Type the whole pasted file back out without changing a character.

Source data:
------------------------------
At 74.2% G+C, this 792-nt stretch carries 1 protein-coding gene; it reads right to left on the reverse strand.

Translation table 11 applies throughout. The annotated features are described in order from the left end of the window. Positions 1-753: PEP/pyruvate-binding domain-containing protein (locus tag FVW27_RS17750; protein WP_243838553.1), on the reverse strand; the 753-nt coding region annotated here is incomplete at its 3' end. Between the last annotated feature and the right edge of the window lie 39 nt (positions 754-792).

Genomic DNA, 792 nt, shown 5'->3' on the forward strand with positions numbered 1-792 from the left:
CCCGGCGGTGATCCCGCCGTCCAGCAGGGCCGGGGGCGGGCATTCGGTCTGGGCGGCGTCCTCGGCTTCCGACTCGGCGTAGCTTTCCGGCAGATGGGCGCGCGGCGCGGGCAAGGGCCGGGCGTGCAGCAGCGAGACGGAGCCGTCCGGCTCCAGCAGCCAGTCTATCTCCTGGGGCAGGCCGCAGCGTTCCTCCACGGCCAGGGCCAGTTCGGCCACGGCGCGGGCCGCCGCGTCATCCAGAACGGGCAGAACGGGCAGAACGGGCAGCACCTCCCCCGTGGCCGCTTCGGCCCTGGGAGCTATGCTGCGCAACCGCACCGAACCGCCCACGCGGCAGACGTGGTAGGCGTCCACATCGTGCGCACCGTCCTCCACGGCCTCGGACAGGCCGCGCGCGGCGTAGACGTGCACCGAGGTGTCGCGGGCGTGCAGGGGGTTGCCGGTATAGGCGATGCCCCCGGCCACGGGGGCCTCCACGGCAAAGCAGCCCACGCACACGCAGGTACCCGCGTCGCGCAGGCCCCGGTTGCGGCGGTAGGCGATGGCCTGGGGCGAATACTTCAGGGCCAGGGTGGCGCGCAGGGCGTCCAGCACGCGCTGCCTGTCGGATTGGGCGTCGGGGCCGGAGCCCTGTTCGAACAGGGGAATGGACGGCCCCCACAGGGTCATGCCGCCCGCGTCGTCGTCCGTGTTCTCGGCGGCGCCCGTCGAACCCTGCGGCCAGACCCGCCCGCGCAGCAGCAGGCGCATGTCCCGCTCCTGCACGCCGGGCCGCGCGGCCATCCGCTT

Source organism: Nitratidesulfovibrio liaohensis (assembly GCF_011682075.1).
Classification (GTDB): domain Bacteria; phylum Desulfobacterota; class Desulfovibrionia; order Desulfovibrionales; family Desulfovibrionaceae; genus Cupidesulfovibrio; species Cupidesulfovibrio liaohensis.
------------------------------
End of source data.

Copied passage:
At 74.2% G+C, this 792-nt stretch carries 1 protein-coding gene; it reads right to left on the reverse strand.

Translation table 11 applies throughout. The annotated features are described in order from the left end of the window. Positions 1-753: PEP/pyruvate-binding domain-containing protein (locus tag FVW27_RS17750; protein WP_243838553.1), on the reverse strand; the 753-nt coding region annotated here is incomplete at its 3' end. Between the last annotated feature and the right edge of the window lie 39 nt (positions 754-792).

Genomic DNA, 792 nt, shown 5'->3' on the forward strand with positions numbered 1-792 from the left:
CCCGGCGGTGATCCCGCCGTCCAGCAGGGCCGGGGGCGGGCATTCGGTCTGGGCGGCGTCCTCGGCTTCCGACTCGGCGTAGCTTTCCGGCAGATGGGCGCGCGGCGCGGGCAAGGGCCGGGCGTGCAGCAGCGAGACGGAGCCGTCCGGCTCCAGCAGCCAGTCTATCTCCTGGGGCAGGCCGCAGCGTTCCTCCACGGCCAGGGCCAGTTCGGCCACGGCGCGGGCCGCCGCGTCATCCAGAACGGGCAGAACGGGCAGAACGGGCAGCACCTCCCCCGTGGCCGCTTCGGCCCTGGGAGCTATGCTGCGCAACCGCACCGAACCGCCCACGCGGCAGACGTGGTAGGCGTCCACATCGTGCGCACCGTCCTCCACGGCCTCGGACAGGCCGCGCGCGGCGTAGACGTGCACCGAGGTGTCGCGGGCGTGCAGGGGGTTGCCGGTATAGGCGATGCCCCCGGCCACGGGGGCCTCCACGGCAAAGCAGCCCACGCACACGCAGGTACCCGCGTCGCGCAGGCCCCGGTTGCGGCGGTAGGCGATGGCCTGGGGCGAATACTTCAGGGCCAGGGTGGCGCGCAGGGCGTCCAGCACGCGCTGCCTGTCGGATTGGGCGTCGGGGCCGGAGCCCTGTTCGAACAGGGGAATGGACGGCCCCCACAGGGTCATGCCGCCCGCGTCGTCGTCCGTGTTCTCGGCGGCGCCCGTCGAACCCTGCGGCCAGACCCGCCCGCGCAGCAGCAGGCGCATGTCCCGCTCCTGCACGCCGGGCCGCGCGGCCATCCGCTT

Source organism: Nitratidesulfovibrio liaohensis (assembly GCF_011682075.1).
Classification (GTDB): domain Bacteria; phylum Desulfobacterota; class Desulfovibrionia; order Desulfovibrionales; family Desulfovibrionaceae; genus Cupidesulfovibrio; species Cupidesulfovibrio liaohensis.